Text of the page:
The buzz for the 2019 Dublin LGBTQ+ Pride Festival has been gaining momentum this week with a series of events happening over the weekend to mark the occasion. The Pride Festival is a celebration, but from its inception in New York City, it is also a political and social demonstration. While there is no doubt that inclusivity and support for Pride is growing and increasing in visibility, it is still the case that there are individual battles being fought, and often that happens in the workplace.
In 2018, a survey, conducted by research firm Out Now for Vodafone, concluded that 78% of LGBTQ+ community in Ireland said they have hidden their sexual orientation or gender identity at work at least once. When asked about their first job, 69% of the LGBTQ+ respondents said there were negative comments about the LGBTQ+ community which made them feel uncomfortable.
No-one should be made to feel uncomfortable or isolated because of their sexual orientation or identity. Yet, even in our modern society, in some workplaces individuals can be subjected to bullying, harassment and discrimination due to their sexual orientation or identity. To mark Dublin LGBTQ+ Pride Festival we examine the legal rights the LGBTQ+ community have in the workplace under current Irish legislation and consider an employer’s duties.
Employment Equality Acts 1998 – 2015
In Ireland, discrimination can occur in the following ways:
Direct discrimination: where one person is treated less favourably than another person is, has been, or would be treated in a comparable situation because of a protected characteristic which exists, existed but no longer exists, may exist in the future or is imputed to the person concerned.
Indirect discrimination: where an apparently neutral company policy (which in principle is designed to apply equally to everyone) may place a person in a protected group at a particular disadvantage when compared to other employees or potential candidates.
Discrimination by association: where a person is treated in a less favourable manner, not because they are a member of the protected group themselves, but rather because they are associated with another person who is covered by a particular ground.
Harassment: This is defined as any form of unwanted conduct related to any of the discriminatory grounds which has the purpose or effect of violating a person's dignity and creating an intimidating, hostile, degrading, humiliating or offensive environment for the person. Anything from an inappropriate joke, comment, meme or social media post to even physical violence based on sexual orientation can amount to harassment.
Victimisation: If an employee is subjected to unfair treatment or suffers detriment (disadvantage, damage, harm or loss) as a result of the actions of their employer then they can pursue a case for victimisation.
Employers are not permitted to discriminate against a job candidate, employee, trainee, contractor or agency worker based on their sexual orientation. Equality in the workplace applies to advertising for employment opportunities, recruitment, training, promotion, pay increases, disciplinary processes, and grievance processes etc. From the moment a potential candidate walks in the door, an employer needs to take reasonable steps to ensure that the workplace is free from discrimination and harassment.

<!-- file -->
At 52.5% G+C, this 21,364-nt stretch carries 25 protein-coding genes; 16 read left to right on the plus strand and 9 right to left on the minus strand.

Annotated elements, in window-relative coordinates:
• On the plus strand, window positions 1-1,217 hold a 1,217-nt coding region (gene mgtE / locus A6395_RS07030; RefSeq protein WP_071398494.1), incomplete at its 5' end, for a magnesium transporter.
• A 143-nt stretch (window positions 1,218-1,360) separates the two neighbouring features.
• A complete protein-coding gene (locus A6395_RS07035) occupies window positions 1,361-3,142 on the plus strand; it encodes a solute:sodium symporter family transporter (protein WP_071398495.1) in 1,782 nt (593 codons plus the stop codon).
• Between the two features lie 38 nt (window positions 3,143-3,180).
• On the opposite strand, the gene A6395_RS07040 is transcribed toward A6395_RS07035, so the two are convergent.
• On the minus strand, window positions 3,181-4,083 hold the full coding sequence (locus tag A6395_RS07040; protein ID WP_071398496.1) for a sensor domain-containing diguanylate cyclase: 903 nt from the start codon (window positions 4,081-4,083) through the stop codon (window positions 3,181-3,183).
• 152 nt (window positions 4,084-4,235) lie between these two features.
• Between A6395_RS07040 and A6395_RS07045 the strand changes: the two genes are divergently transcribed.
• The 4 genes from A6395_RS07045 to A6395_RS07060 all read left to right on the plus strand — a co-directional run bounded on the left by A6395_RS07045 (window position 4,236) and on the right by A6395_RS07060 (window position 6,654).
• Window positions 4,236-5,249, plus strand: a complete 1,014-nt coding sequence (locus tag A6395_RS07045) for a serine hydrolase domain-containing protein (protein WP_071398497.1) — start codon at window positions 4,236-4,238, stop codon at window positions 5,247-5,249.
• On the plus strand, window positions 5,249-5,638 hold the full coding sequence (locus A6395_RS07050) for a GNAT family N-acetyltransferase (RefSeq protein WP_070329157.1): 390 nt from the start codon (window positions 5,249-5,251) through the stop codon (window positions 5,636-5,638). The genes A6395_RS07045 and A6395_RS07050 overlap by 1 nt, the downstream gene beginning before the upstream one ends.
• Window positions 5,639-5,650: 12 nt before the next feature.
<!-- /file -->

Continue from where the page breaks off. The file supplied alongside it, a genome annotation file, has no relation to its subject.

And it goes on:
In light of this, employers should have workplace policies in place that prohibit any kind of discrimination or harassment. For example, in relation to diversity and equality, an anti-bullying and harassment/anti-sexual harassment policy should be in place. These policies should apply right through the recruitment process to the end of the employment relationship. Employers must take complaints seriously and ensure that any discrimination or harassment which takes place in the workplace is dealt with. Employee’s should be made aware of the options that are open to them under the employer’s policies should they feel harassed or discriminated against in the workplace. If a complaint is received, an employer must to investigate and respond. The relevant investigative steps should be set out in the relevant policies and, where the complaint is upheld, disciplinary action may be taken against the perpetrator under the disciplinary procedure where appropriate.
If an employer fails to take steps to prevent harassment, discrimination or victimisation in the workplace, an employee can seek redress against the employer in the Workplace Relations Commission (“the WRC”). The WRC may require the employer to pay the employee compensation of an amount that is considered just and equitable having regard to all the circumstance but not exceeding a maximum of 2 years’ remuneration.
Employers should have workplace policies in place that prohibit any kind of discrimination or harassment; together with appropriate procedures to deal with any complaints should they arise.
If you need assistance with any employment law or employment issues raised in this publication in Ireland please contact the Lewis Silkin Ireland team - http://www.lewissilkin.com/Ireland/
A restaurant has been ordered to pay €20,000 in compensation to a gay bar manager after a director called him ‘queer’ almost every day at work. In the case before the Workplace Relations Commission (WRC), the bar manager gave a number of examples of being subject to offensive comments from his two bosses.